Trading Zoo Animals with North Korea
The city of Seoul has suggested that Seoul Grand Park and Pyeong Yang Central Zoo trade primates. While Seoul claims this would expand genetic diversity, it would really be a political move using animals to improve North-South Korean interactions.
To make things worse, North Korea lacks any animal protection laws. It would not be right to send animals to a potentially worse situation in North Korea for merely political reasons. No animals should be traded and treated thus simply to forward a political agenda.
Genetic Diversity Cover-up
When a Siberian tiger from Pyeong Yang Central Zoo and a chimpanzee from Seoul Grand Park were to be traded, a report via AP communications revealed that a 19-year-old chimpanzee, Jindalae, at Pyeong Yang Central Zoo had smoked a pack of cigarettes a day in 2016. From this report, it’s apparent that Pyeong Yang Central Zoo does not take care of its exhibited animals for genetic diversity or species preservation, but for entertainment.
Additionally, out of the 7 chimpanzees at Seoul Grand Park, the identities of the parents for 2 and of the grandparents for 5 them are unknown. To maintain genetic diversity, pedigrees are important. Inter-species breeding is possible among the chimpanzee subspecies, Pan troglodytes troglodytes, Pan troglodytes verus, Pan troglodytes vellerosus, and Pan troglodytes schweinfurthii. If Seoul Grand Park did not conduct mitochondrial DNA analyses due to a lack of lineage information, there is a possibility that the chimps are of mixed species. If animals are traded to expand genetic diversity, it is necessary to identify which subspecies the chimpanzees from Pyeong Yang Central Zoo and Seoul Grand Park belong to. Whether tests were run to validate their exact species or subspecies has not been confirmed.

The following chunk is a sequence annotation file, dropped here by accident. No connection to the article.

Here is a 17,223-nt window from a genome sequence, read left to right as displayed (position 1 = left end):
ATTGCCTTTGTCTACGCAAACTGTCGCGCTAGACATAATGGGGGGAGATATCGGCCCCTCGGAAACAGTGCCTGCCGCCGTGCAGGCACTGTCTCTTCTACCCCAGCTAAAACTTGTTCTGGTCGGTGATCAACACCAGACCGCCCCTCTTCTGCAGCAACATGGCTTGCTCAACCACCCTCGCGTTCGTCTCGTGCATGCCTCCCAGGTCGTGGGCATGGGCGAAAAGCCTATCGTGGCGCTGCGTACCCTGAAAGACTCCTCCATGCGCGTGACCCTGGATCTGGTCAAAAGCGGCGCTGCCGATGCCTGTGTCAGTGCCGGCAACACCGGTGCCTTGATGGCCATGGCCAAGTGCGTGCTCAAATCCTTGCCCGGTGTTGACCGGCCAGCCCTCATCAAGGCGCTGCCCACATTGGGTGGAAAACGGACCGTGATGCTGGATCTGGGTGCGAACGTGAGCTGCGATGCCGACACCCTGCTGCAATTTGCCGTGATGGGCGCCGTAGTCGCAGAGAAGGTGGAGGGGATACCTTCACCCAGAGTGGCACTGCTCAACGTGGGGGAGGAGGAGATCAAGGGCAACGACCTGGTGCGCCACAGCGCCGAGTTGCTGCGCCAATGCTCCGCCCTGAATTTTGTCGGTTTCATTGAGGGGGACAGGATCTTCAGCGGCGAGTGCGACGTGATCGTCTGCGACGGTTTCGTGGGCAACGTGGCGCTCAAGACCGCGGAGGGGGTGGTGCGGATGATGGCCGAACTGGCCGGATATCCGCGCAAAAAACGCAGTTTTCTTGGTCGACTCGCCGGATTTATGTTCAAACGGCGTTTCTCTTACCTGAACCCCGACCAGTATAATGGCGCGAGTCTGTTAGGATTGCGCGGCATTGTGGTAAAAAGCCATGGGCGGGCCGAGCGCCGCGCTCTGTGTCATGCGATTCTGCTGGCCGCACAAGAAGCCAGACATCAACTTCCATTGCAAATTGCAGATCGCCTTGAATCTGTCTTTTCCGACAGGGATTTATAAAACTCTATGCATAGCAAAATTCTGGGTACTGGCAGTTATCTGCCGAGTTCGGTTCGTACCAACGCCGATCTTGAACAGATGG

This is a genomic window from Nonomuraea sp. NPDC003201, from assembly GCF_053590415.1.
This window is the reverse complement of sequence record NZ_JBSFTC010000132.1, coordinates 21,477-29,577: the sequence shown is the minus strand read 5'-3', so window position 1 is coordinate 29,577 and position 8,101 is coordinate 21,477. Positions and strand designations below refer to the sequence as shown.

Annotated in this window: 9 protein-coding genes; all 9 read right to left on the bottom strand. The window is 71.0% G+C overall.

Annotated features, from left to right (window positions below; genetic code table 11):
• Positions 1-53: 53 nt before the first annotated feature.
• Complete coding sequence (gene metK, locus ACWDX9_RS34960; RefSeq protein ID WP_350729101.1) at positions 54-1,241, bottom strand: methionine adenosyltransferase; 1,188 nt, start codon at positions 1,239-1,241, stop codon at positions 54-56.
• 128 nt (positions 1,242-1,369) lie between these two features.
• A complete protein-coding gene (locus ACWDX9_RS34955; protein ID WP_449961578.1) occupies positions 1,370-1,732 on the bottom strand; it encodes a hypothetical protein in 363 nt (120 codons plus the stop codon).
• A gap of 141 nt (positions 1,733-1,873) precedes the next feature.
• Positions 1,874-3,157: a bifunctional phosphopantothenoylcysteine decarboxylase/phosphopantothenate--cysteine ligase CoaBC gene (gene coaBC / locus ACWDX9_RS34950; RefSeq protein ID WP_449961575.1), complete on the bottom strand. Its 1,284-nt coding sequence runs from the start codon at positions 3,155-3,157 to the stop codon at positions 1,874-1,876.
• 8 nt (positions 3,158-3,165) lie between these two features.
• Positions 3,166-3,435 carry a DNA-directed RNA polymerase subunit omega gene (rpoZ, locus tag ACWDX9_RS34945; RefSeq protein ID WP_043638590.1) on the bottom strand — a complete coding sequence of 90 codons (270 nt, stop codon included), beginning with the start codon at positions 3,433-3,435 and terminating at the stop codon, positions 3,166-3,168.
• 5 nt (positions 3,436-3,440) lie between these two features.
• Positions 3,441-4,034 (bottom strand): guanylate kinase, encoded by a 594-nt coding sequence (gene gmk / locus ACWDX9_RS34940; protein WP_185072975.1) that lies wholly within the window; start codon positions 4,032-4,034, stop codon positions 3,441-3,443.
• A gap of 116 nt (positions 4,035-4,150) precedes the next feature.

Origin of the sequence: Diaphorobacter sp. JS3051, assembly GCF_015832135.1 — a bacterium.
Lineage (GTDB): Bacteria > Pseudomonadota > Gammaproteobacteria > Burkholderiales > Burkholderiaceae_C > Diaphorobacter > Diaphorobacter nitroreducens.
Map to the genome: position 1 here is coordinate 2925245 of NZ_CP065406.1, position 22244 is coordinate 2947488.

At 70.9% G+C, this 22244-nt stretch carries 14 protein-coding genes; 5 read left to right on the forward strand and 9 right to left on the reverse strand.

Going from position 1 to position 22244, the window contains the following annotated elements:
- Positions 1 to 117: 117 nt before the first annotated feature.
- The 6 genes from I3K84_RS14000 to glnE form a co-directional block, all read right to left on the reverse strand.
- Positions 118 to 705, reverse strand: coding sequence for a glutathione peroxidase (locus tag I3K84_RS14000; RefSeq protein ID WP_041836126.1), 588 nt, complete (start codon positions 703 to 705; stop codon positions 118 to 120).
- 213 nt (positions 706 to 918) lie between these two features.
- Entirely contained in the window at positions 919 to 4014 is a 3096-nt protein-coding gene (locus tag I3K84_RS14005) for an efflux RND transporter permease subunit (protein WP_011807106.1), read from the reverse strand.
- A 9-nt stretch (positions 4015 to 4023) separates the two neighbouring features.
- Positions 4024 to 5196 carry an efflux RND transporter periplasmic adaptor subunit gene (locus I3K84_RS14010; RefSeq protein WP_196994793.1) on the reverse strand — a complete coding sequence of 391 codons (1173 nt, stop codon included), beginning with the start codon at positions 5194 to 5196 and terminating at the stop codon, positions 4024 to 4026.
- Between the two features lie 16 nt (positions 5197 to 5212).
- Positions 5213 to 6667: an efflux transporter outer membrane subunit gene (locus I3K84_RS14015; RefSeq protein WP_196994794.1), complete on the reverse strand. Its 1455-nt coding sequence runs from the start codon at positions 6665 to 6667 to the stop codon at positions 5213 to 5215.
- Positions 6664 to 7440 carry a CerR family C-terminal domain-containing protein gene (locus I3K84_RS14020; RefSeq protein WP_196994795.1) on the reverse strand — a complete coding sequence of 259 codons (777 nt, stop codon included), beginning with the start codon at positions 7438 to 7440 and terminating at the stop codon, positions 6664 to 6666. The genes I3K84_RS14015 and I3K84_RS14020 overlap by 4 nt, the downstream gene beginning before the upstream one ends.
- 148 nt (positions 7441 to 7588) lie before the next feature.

The city of Seoul had two of the chimpanzees, Yongyongi and Judy, breed, which resulted in the birth of Aza on September 20th, 2017. There has given rise to the suspicion that chimpanzees have been selected to be traded to North Korea because they breed well and are surplus.
Seoul Grand Park’s Remaining Chimpanzee Isolated
Among the 7 chimpanzees at Seoul Grand Park, only 4 socially interact with each other. The other 3, Gapsooni, Gwangboki, and Gwansooni, are taken care of in individual facilities. Gapsooni is at Seoul Grand Park for Children and Gwansooni is with Bomuli the orangutan. Gwangboki, on the other hand, is alone at a facility with only a concrete floor, away from public view. They explained that Gwangboki “failed to interact with others” and thus they separated her, despite the fact that social interactions are important for chimpanzees.
Ensuring Genetic Diversity
Although genetic diversity is being argued, species preservation and animal rights have not been considered. Sincere efforts to maintain genetic diversity do not require caging animals in zoos, but rather preventing the destruction and disappearance of the habitats of wild animals. Sincere efforts to maintain genetic diversity do not involve trading animals, but rather involve North and South Korea making plans to preserve habitats after establishing peaceful diplomatic relations.
If there is no natural habitat for them to return to, zoo animals will simply be transferred from one prison to another.